Behavior-based safety (BBS) methods entered their " heyday" in the 1980s and 1990s, largely driven by successful implementations in the military, petrochemical, and manufacturing industries.
Widely touted and praised, they were adopted by many firms. Notably, many firms stayed " on the sidelines," to determine whether the methods would have sustainability and staying power.
Properly done, these systems provide a new way to engage workers in safety, building on what we have learned about participative management over the last 100 years.
Behavior-based methods providing positive feedback for desired behaviors, and those which encourage worker input, will continue to provide solid injury reductions.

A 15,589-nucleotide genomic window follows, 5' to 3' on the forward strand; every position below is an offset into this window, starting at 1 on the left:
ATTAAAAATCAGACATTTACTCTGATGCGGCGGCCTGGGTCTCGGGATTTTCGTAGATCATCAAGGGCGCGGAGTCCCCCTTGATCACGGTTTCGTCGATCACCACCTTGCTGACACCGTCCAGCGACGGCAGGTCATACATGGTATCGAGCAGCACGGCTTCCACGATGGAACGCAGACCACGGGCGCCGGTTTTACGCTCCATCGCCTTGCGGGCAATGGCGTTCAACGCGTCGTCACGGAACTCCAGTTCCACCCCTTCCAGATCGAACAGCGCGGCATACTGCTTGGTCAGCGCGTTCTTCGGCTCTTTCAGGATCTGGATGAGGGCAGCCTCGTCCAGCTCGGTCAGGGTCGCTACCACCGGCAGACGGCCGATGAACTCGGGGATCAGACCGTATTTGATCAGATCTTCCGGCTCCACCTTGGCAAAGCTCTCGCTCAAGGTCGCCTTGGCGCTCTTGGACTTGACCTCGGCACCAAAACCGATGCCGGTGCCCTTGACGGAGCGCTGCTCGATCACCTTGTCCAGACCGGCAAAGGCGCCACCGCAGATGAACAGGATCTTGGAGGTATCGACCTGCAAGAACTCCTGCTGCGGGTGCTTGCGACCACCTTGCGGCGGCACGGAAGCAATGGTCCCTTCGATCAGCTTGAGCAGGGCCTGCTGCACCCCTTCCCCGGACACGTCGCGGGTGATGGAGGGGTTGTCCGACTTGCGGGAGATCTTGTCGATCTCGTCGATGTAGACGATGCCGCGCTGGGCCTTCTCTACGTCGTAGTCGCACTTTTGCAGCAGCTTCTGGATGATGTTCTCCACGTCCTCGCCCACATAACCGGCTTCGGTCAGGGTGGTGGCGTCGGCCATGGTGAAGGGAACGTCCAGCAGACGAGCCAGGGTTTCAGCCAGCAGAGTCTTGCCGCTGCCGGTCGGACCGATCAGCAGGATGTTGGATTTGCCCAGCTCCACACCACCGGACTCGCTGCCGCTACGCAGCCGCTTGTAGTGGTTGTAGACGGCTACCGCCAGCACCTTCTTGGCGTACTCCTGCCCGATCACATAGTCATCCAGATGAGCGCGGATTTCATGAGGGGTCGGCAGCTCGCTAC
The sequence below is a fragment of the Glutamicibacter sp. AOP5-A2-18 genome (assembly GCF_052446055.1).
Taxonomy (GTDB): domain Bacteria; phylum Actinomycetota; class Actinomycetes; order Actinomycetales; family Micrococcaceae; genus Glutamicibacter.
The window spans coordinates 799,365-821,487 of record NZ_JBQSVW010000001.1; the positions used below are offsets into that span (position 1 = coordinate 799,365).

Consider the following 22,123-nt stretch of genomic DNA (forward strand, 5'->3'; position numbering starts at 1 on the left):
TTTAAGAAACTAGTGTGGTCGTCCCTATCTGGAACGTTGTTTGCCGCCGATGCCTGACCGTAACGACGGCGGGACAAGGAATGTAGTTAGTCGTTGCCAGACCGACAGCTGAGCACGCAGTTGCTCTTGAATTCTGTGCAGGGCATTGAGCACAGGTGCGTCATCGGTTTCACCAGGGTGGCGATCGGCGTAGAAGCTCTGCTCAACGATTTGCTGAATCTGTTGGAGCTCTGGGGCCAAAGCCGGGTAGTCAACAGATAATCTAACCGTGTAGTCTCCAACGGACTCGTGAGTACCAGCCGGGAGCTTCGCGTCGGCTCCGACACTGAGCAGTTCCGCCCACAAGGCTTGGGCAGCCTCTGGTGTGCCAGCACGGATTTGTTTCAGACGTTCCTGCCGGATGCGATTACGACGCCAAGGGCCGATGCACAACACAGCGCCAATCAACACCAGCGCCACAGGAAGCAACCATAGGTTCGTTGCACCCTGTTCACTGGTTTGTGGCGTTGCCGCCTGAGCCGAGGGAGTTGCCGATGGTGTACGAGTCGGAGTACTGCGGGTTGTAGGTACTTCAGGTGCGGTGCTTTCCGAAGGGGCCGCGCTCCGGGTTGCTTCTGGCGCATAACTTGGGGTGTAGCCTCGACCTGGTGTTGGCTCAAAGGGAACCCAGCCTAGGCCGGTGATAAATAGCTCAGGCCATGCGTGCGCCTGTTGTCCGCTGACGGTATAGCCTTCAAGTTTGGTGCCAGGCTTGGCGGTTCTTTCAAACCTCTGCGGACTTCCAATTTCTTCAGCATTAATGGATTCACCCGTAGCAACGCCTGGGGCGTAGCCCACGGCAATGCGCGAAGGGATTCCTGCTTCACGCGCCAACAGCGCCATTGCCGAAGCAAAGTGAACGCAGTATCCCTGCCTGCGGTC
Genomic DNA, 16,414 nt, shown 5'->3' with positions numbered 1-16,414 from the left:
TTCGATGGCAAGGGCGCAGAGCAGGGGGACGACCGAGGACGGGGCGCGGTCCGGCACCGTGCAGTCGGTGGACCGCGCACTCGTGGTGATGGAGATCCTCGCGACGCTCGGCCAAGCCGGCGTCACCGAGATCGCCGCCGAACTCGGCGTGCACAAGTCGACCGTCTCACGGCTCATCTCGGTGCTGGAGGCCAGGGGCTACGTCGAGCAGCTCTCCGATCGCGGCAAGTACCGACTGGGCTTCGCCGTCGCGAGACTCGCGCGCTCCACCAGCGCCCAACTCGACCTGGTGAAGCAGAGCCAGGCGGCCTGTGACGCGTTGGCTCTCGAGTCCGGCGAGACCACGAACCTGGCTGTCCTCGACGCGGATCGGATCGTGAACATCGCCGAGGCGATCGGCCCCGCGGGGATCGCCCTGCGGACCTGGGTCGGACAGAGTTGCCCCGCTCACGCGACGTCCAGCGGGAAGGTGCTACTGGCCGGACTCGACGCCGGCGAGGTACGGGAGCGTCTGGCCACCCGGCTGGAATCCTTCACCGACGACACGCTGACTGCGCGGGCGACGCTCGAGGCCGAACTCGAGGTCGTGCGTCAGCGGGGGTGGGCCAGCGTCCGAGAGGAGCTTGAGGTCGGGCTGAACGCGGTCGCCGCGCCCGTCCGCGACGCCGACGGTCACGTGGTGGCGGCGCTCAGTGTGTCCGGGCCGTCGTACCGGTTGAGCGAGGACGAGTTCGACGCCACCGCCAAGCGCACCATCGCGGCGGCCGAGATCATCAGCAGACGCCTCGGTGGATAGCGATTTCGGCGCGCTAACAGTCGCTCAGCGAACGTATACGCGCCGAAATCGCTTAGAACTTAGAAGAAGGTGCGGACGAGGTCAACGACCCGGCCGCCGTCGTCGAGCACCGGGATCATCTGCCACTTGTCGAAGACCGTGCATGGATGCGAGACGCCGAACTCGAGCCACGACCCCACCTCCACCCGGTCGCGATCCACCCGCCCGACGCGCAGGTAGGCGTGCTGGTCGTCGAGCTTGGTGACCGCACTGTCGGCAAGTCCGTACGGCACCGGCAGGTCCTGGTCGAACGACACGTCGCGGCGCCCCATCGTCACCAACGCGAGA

However, many BBS processes " miss the mark" and become a " paper chase."
In a three-year study conducted by the American Society of Safety Engineers (ASSE) that was published in Professional Safety magazine in 2004, 300 construction firms were tracked. One half of the companies chose to implement a behavior-based, positive-reinforcement program. The other 150 companies did not implement a system.
At the end of the three-year study, the firms who chose to implement a behavior-based, positive-reinforcement system had injury rates that were 50 percent lower than the firms that refused to try behavior-based recognition programs.
There are numerous case studies that support these same findings, proving that these programs work. But to understand why they work, we must also explore why they fail.